If among us there are some still resistant to the idea that we were at least complicit in the suspected conspiracy to keep us forever shackled with slave chains, if only metaphoric, they need look no further than our Public Order Act, officially defined as “an Act relating to the maintenance of public order with reference to public meetings, marches and processions and for connected matters.” It need be stated at this early juncture that throughout its 1979 election campaign the Saint Lucia Labour Party’s main promise was that if elected it would dump particularly odious sections of the Public Order Act that had been designed as a weapon of SLP destruction by the John Compton government, at any rate, so the party claimed. That promise, like the SLP’s 70s promise to free up the weed, remains undelivered!
Ironically, the Labour Party of former jurist Allan Louisy, George Odlum, Peter Josie, Tom Walcott, Kenny Anthony et al, had been in office less than a month when some of its recently acquired members turned a scheduled UWP thank-you rally into a nightmare, effectively providing good reason—campaign promise notwithstanding—to leave the dreaded Public Order Act intact. Bad habits die hard.
Reminders of what transpired in William Peter Boulevard on the evening of 17 July, 1979 are evident to this day—in the shape of burglar bars and other devices designed to protect commercial houses in the vicinity from any sudden outbreak of the kind of hooliganism experienced on the unforgettable evening. By the time the explosion had burned itself out (the SSU having been officially ordered back to barracks) at least one prominent former UWP parliamentarian had been brought to his knees by the impact of a rock to the forehead, tossed by unidentified messy hands. Several not-so-innocent lookers-on had to be admitted, like the stoned MP, at Victoria Hospital. Their injuries ranged from superficial face cuts to deep body wounds suffered by looters in their mad rush in and out of glass store windows shattered by what the authorities pointedly described as “river stones not normally seen in the boulevard!”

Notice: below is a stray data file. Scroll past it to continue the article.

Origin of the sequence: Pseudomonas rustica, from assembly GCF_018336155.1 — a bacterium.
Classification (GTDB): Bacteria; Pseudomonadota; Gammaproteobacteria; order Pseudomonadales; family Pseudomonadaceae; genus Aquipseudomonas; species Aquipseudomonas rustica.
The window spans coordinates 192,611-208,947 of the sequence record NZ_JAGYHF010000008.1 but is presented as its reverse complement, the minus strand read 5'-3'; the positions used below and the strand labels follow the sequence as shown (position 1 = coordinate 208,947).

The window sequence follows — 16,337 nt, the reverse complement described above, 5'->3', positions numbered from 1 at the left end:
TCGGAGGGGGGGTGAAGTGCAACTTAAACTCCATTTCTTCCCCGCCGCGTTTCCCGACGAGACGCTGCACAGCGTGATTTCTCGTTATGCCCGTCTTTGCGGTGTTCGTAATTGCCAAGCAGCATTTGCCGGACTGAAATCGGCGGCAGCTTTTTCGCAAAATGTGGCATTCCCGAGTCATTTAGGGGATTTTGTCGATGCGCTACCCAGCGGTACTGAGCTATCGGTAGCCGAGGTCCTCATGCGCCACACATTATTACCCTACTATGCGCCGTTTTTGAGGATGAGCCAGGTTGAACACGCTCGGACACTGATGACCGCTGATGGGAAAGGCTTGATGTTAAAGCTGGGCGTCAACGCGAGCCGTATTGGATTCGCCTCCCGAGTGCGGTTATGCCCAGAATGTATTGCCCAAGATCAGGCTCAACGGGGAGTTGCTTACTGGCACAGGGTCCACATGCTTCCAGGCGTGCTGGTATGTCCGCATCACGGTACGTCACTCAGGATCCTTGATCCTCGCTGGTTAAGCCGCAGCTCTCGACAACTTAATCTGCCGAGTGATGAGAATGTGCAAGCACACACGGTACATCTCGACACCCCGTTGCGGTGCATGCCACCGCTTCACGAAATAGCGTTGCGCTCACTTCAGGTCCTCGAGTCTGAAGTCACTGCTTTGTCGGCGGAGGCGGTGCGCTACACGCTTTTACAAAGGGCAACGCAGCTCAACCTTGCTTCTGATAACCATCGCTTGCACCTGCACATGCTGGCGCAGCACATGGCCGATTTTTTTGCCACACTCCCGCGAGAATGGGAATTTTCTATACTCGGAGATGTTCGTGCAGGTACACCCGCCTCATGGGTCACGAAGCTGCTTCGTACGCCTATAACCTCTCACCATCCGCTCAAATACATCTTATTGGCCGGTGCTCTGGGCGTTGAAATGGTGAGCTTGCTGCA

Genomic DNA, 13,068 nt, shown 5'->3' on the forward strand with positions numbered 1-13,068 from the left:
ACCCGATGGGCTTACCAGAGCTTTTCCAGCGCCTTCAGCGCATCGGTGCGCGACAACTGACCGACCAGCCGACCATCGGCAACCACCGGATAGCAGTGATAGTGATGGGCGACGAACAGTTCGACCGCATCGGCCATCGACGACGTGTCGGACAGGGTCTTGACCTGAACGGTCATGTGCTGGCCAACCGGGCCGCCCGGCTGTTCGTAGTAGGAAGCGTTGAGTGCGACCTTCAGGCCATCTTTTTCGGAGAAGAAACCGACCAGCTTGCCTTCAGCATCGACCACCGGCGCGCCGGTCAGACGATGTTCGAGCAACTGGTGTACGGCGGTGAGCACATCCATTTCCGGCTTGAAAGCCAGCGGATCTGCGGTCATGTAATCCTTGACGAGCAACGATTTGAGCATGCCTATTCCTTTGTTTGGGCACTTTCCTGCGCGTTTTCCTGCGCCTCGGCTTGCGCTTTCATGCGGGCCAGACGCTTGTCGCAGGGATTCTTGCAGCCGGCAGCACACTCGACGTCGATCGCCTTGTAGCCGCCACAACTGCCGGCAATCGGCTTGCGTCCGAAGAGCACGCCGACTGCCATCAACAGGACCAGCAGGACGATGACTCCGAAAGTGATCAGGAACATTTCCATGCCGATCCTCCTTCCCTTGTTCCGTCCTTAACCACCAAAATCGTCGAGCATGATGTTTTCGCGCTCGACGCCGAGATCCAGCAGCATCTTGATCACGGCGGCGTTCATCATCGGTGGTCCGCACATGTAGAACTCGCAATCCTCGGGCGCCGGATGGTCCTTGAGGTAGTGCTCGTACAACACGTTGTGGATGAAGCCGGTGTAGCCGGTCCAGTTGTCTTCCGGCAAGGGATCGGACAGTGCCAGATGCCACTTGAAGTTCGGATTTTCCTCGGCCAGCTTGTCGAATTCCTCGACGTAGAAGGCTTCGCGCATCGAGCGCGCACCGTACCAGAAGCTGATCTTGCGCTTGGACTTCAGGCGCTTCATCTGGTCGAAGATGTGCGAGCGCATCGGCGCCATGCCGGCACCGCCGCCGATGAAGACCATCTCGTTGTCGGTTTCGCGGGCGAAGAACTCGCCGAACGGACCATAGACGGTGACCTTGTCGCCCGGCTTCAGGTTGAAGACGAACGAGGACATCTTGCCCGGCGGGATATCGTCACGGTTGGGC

We need not dwell on the Ziplock-type sacks filled with human excreta that suddenly rained all over the UWP’s platform, and in the faces of innocent hundreds of sad party faithful who had shown up for the event, if only to cry on one another’s shoulders and to hear from their revered leader John Compton. But that’s precisely the kind of history some have labeled “useless information.” Understandably. It’s a little like discovering by accident you are a superfluous creature, the consequence of some chicken backs-for-sex back alley arrangement—as the late George Odlum had graphically put it so many years ago, while holding forth on the plight of the local indigent population, females in particular!
So, about the Public Order Act that proves how dangerous can be politicians with elections alone on their minds. Consider the following (Section 29) that became law with, as I vividly recall, little opposition from the Opposition: “. . . any person who in any public place or at any public meeting wears any uniform signifying his or her association with any political organization, or with the promotion of any political object, commits an offence under this Act.” What does that mean? That a woman is breaking the law who attends a public UWP rally gussied up in red, from dreadlocked head to rose-tinted toenails? And what of the gentleman who attends a Castries market steps performance wearing a yellow tee shirt featuring a silk-screened torch? Is he likely to spend a weekend in Custody Suites?